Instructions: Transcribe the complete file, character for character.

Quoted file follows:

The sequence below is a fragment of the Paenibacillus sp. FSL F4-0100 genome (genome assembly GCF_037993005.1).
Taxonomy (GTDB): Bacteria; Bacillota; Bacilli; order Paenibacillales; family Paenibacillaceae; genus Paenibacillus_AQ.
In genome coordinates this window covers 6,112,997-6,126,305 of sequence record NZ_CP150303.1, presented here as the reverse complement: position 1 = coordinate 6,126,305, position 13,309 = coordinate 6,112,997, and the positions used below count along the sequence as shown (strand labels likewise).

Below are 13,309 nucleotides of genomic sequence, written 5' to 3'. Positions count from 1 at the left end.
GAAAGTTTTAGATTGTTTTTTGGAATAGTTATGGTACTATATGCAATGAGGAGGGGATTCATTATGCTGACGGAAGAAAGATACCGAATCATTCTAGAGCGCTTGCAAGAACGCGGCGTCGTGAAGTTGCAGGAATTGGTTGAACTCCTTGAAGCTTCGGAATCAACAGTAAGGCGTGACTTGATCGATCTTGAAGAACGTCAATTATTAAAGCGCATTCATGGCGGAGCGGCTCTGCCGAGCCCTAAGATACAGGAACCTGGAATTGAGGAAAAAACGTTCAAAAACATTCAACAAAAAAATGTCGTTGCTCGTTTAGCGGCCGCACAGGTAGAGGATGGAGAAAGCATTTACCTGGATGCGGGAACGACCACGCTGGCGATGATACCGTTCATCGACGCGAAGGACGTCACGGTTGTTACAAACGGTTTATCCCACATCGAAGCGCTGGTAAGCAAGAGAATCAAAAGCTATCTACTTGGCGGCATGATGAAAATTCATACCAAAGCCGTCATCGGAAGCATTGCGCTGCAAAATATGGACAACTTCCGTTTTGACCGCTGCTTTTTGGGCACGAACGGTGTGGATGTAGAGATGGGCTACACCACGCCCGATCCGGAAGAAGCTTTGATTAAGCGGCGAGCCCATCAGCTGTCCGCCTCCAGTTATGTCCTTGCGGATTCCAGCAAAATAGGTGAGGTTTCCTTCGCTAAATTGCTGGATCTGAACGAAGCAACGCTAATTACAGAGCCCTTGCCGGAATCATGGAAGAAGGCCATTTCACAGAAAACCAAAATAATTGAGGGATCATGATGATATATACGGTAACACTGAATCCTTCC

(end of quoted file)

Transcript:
The sequence below is a fragment of the Paenibacillus sp. FSL F4-0100 genome (genome assembly GCF_037993005.1).
Taxonomy (GTDB): Bacteria; Bacillota; Bacilli; order Paenibacillales; family Paenibacillaceae; genus Paenibacillus_AQ.
In genome coordinates this window covers 6,112,997-6,126,305 of sequence record NZ_CP150303.1, presented here as the reverse complement: position 1 = coordinate 6,126,305, position 13,309 = coordinate 6,112,997, and the positions used below count along the sequence as shown (strand labels likewise).

Below are 13,309 nucleotides of genomic sequence, written 5' to 3'. Positions count from 1 at the left end.
GAAAGTTTTAGATTGTTTTTTGGAATAGTTATGGTACTATATGCAATGAGGAGGGGATTCATTATGCTGACGGAAGAAAGATACCGAATCATTCTAGAGCGCTTGCAAGAACGCGGCGTCGTGAAGTTGCAGGAATTGGTTGAACTCCTTGAAGCTTCGGAATCAACAGTAAGGCGTGACTTGATCGATCTTGAAGAACGTCAATTATTAAAGCGCATTCATGGCGGAGCGGCTCTGCCGAGCCCTAAGATACAGGAACCTGGAATTGAGGAAAAAACGTTCAAAAACATTCAACAAAAAAATGTCGTTGCTCGTTTAGCGGCCGCACAGGTAGAGGATGGAGAAAGCATTTACCTGGATGCGGGAACGACCACGCTGGCGATGATACCGTTCATCGACGCGAAGGACGTCACGGTTGTTACAAACGGTTTATCCCACATCGAAGCGCTGGTAAGCAAGAGAATCAAAAGCTATCTACTTGGCGGCATGATGAAAATTCATACCAAAGCCGTCATCGGAAGCATTGCGCTGCAAAATATGGACAACTTCCGTTTTGACCGCTGCTTTTTGGGCACGAACGGTGTGGATGTAGAGATGGGCTACACCACGCCCGATCCGGAAGAAGCTTTGATTAAGCGGCGAGCCCATCAGCTGTCCGCCTCCAGTTATGTCCTTGCGGATTCCAGCAAAATAGGTGAGGTTTCCTTCGCTAAATTGCTGGATCTGAACGAAGCAACGCTAATTACAGAGCCCTTGCCGGAATCATGGAAGAAGGCCATTTCACAGAAAACCAAAATAATTGAGGGATCATGATGATATATACGGTAACACTGAATCCTTCC